Asante Salaam is a visual artist who has managed outreach for the City of New Orleans’ Mayor’s Office of Cultural Economy since 2011, by facilitating opportunities to increase income and quality of life especially for artists, culture bearers and cultural economy stakeholders in Orleans Parish. Asante’s artistry grows from reverence for the exquisite ordinariness of living life. Her artworks offer reflection and celebration of the juicy beauty of women, nature, spirit, love, life and creative processes. Her current work is informed by expertise producing graphic design, advertising and branding for notable companies including Entergy and Pizza Hut; strategizing entrepreneurial start-ups and revamps such as a coffee shop café and fashion co-op boutique; event planning and production for arts programming, Essence Festival and Jazz Fest; collaborating with Rwandan women and local artists on a bracelet project for “O” magazine; producing commissioned art for an inspirational book called Perseverance; and melding handwriting, language and images into process-enriched experiences of healing and transformation and love and beauty that live as artists’ books. Born and raised in in New Orleans by conscious change agents, Asante is passionate about creating affluence and liberating the human spirit. She believes in magic and folks being more excellent with each other. Asante travels the world and calls New Orleans home.
A New Orleans native, Danielle Gilyot received a Bachelor’s of the Arts from the University of Miami in 2003 and her Masters in Fine Arts in Fiction writing from the University of New Orleans in December 2011. After a nine year career in mortgage finance and banking, Danielle is now pursuing a full-time writing career. She’s a proud participant in the VONA workshops for writers of color and a member of the Melanated Writers Collective in New Orleans. Her story, “When the Bough Breaks,” was published in Specter Magazine in August 2012.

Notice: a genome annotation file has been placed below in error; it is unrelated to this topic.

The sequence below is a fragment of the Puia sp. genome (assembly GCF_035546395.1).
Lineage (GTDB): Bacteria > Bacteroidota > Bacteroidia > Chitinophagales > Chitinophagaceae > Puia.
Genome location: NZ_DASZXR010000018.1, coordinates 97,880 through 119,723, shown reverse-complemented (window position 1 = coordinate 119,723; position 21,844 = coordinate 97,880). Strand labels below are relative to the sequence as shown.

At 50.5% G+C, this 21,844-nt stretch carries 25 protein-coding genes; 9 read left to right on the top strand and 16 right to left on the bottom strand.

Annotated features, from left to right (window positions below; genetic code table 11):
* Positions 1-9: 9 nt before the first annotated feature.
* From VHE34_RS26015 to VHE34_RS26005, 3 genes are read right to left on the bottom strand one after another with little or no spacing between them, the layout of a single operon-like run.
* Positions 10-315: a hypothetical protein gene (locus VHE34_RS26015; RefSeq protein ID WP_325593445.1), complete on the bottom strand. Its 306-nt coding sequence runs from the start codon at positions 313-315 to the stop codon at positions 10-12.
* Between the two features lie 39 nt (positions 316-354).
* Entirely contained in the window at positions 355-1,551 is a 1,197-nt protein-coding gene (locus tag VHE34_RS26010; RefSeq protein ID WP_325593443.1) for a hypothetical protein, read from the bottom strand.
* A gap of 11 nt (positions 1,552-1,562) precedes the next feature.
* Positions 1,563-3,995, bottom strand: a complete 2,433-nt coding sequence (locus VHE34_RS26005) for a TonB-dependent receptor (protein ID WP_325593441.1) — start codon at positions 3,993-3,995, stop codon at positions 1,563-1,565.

Maurice Carlos Ruffin is a graduate of the Creative Writing Program at University of New Orleans. He’s also a member of several writing collectives, including the Melanated Writers of New Orleans and the Peauxdunque Writers Alliance. He works as an attorney.
Maurice’s fiction and non-fiction has appeared in the Apalachee Review (“Mercury Forges” and “Cheating the Muse”) and Regarding Arts & Letters (“Mr. Face”). The South Carolina Review will publish “The Pie Man” in fall 2012. A short story entitled “And Then I Was Clean” was published in Ellipsis Magazine [University of New Orleans] in 2011. “The Pie Man” received the University of New Orleans Creative Writing Workshop’s 2011 Ernest Svenson Fiction Award; an earlier version of the story was first runner-up in the short story category at the 2010 William Faulkner-Wisdom Competition. Other stories were also finalists in 2009, 2010, and 2011. His short story, “The Winter Lion,” was selected as one of the top ten finalists in the 2012 Tennessee Williams Festival fiction contest. Maurice is currently working on a collection of short stories and a novel.
Kysha Brown Robinson is a publisher, poet and author of the collection “Spherical Woman.” She is co-founder and president of Runagate, an independent, New Orleans-based press that specializes in books on New Orleans culture and African heritage cultures worldwide. Runagate has published and Brown has co-edited (with Kalamu ya Salaam) the anthology Fertile Ground: Memories & Visions (1996), which includes noted writers from the Caribbean, Africa, England and important African-American writers such as Amiri Baraka, Kathleen Neal Cleaver, the late Stephen Henderson, Haki Madhubuti, and Sonia Sanchez. Runagate’s second publication is the critically acclaimed anthology From A Bend In The River: 100 New Orleans Poets (1998). Brown is a broadly published poet whose work appears in literary magazines and anthologies (e.g., Role Call, Drum Voices, Dark Eros,and Beyond the Frontier).
Jarvis DeBerry, an editorial writer and columnist, has written for The Times-Picayune since 1997. He was on the team awarded the Pulitzer Prize for Public Service for coverage of Hurricane Katrina and its aftermath. In 2007 and 2011, his column was given first prize by the Louisiana/Mississippi Associated Press Managing Editors Association. DeBerry has had poetry published in several anthologies, most recently The Ringing Ear: Black Poets Lean South.